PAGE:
There is so much in that book that spoke to me, but the passage that drew me in the most was where the author talks about her own personal story of “leaving her body behind and living in her brain”. That was an “a-ha” moment for me, because it speaks so clearly to my own history. I have always lent more credence to my brain than my body and rarely have I treated my body as anything more than a neglected vehicle to get my brain where it needs to be.
Like every other woman I know, there’s a lot of baggage that I carry around when it comes to my body. I hadn’t really recognized, though (until I read Laraine’s story) how much I was missing in my spiritual journey and my art, writing, and living by not listening to, trusting, and loving my body more.
After that book was done, I picked up Women, Food and God – mostly on a whim on a trip to Costco, never imagining that it was the perfect follow-up book to Writing Begins with the Breath. Wow. Talk about wisdom about the body and the way we interact with it! Reading the book, I felt like Geneen Roth was holding my hand, looking deep into my eyes, and saying “you know this body you’ve been gifted with? Stop treating it like an encumbrance. Start loving it and listening to it like you would a trusted friend. Start believing in it.”
It was like a kick in the pants and a gentle invitation, all at the same time.
Last week, just before we went on our mini-vacation, I started internalizing some of the wisdom those books offered. I am developing new “body practices” that are slowly teaching me what it means to listen to the secrets my body wants to tell me. One of them involves speaking gently to my body – treating it like I would a wise and trusted friend – and saying each morning “dear body – what can I do for you today? What movement do you want? What food do you need to replenish you?” And then before each meal, I say “please, dear body, tell me what you need and when you’ve had enough.”
It’s amazing what your body tells you when you take the time to listen! I’m re-learning how to hear the cues of “hunger” and “fullness” and not simply eat when it’s time to eat or when the food looks good. I’m remarkably satisfied when I’ve eaten what I need.
Geneen Roth talks about how the mind lies to you but the body never does. I’m learning the truth of that statement. My mind tells me silly lies like “if you don’t eat that piece of cake, you’ll never taste sweetness again” or “you really need to finish that plate of food because an empty plate is next to godliness”. My body, on the other hand, tells me “that’s just enough food to give me energy to get through the day. You can stop now.” I’m practicing shutting down the brain and letting the body speak.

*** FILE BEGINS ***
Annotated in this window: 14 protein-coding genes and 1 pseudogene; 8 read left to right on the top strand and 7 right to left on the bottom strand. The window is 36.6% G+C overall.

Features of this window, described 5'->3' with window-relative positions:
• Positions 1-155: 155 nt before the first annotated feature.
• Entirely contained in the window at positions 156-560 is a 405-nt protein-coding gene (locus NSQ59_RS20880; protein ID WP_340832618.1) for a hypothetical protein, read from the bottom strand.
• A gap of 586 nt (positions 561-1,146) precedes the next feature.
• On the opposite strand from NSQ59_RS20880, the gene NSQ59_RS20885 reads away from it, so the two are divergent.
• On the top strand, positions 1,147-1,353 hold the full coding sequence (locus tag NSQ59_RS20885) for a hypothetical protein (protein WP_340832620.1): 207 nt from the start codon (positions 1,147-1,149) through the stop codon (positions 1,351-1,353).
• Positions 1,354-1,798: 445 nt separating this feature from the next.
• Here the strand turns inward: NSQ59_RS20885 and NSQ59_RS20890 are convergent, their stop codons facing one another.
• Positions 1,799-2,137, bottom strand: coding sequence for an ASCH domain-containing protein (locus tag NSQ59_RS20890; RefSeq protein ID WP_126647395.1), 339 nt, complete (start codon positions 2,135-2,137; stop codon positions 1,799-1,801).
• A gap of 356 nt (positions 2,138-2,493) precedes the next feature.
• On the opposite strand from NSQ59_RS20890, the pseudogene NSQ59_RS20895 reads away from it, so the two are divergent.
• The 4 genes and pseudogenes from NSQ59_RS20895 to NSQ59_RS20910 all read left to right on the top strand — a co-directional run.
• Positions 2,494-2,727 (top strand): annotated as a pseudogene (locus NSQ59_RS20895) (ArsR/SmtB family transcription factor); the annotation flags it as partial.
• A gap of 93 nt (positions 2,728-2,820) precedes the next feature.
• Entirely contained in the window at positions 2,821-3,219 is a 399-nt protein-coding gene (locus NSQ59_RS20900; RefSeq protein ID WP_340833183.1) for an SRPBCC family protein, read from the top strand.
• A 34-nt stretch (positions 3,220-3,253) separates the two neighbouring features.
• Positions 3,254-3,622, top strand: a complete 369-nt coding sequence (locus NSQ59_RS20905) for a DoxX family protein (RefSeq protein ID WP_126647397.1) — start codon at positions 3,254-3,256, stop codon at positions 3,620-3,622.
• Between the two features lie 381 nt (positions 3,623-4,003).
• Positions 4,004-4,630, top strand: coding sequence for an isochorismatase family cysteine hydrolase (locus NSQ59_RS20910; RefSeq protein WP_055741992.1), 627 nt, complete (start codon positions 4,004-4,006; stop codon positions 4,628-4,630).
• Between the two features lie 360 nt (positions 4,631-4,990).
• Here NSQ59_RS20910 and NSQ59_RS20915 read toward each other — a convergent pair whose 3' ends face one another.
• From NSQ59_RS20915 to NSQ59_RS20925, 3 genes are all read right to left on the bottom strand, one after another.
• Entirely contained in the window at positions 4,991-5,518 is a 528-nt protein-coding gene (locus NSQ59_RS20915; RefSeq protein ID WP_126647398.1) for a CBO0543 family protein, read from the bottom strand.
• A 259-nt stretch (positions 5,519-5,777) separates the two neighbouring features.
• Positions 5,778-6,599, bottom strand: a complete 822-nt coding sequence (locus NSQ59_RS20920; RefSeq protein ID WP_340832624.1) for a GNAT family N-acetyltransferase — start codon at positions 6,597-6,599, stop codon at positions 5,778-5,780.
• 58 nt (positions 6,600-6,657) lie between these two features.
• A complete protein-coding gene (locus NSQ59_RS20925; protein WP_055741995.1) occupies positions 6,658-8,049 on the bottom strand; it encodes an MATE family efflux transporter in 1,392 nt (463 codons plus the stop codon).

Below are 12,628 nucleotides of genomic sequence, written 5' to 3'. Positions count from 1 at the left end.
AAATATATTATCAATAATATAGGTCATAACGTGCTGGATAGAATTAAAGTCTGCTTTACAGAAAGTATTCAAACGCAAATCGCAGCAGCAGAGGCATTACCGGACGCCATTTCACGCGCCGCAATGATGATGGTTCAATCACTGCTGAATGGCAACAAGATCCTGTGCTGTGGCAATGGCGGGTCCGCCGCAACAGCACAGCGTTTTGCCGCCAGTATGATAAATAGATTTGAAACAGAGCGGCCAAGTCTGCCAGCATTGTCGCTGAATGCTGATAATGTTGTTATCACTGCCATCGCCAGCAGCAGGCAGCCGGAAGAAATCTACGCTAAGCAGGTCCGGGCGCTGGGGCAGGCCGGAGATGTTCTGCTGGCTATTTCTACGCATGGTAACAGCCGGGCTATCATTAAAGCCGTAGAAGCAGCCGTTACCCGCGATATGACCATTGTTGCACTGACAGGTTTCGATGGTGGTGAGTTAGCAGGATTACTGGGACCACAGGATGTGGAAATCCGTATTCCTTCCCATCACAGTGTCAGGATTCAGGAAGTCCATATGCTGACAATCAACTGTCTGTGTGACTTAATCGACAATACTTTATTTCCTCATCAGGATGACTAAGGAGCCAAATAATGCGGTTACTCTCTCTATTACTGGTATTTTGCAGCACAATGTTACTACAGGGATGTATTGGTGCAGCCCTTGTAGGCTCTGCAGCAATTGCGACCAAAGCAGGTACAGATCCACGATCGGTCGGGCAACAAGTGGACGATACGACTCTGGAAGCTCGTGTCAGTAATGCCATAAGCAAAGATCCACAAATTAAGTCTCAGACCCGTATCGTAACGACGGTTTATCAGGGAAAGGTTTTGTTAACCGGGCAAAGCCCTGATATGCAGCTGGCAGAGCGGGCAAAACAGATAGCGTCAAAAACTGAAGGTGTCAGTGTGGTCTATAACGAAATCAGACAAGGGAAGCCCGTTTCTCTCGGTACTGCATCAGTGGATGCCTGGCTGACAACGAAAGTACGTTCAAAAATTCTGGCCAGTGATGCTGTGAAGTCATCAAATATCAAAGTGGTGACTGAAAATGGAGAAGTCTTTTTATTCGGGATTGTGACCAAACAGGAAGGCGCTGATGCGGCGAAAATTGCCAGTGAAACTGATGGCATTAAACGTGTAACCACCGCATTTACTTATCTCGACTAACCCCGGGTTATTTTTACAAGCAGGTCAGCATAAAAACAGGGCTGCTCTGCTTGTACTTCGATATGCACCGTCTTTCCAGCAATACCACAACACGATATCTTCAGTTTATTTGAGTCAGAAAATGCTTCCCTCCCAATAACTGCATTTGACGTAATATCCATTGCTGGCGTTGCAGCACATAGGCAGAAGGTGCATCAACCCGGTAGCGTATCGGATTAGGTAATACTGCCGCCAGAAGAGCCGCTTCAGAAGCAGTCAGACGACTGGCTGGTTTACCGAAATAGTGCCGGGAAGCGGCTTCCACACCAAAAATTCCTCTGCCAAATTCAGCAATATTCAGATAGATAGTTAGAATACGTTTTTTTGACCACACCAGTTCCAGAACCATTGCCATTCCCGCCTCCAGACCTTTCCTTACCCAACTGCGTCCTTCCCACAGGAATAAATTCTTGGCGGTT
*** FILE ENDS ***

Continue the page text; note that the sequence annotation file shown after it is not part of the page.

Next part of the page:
Wouldn’t you know it – a third book showed up to carry me one step further. One wouldn’t expect a book called Life’s Companion – Journal Writing as a Spiritual Practice to have anything to do with the body, but… surprise, surprise… it has a whole chapter called “The Guidance of the Body”!
Which brings me back to what I put in my art journal last night – my body as my temple. “You cannot revere the body as a temple at the same time that you despise it. You cannot divide the body between extremes of asceticism or indulgence and expect to understand its role as a spiritual vessel. In this conflicted atmosphere we learn to live in our minds or our bodies, but not to live in the body/mind.” (Christina Baldwin)
What lessons have I learned so far?
- This temple needs a little TLC to make it a more welcoming place for the Spirit to reside.
- When I listen closely, my body tells me what it needs.
- Treating my body with respect is spiritual, not hedonistic.
- Some of the voices in my brain are not worth listening to. Careful discernment tells me which ones those are.
- My body is much more content and filled with more energy when I listen to the cues of “hungry”, “full”, “move”, and “rest”.
- When my body is healthy, I am more able to offer up my giftedness in acts of service.
After painting in my art journal last night, I took it one step further and painted a henna on my stomache. It was truly lovely moment – honouring my body in the presence of its Creator.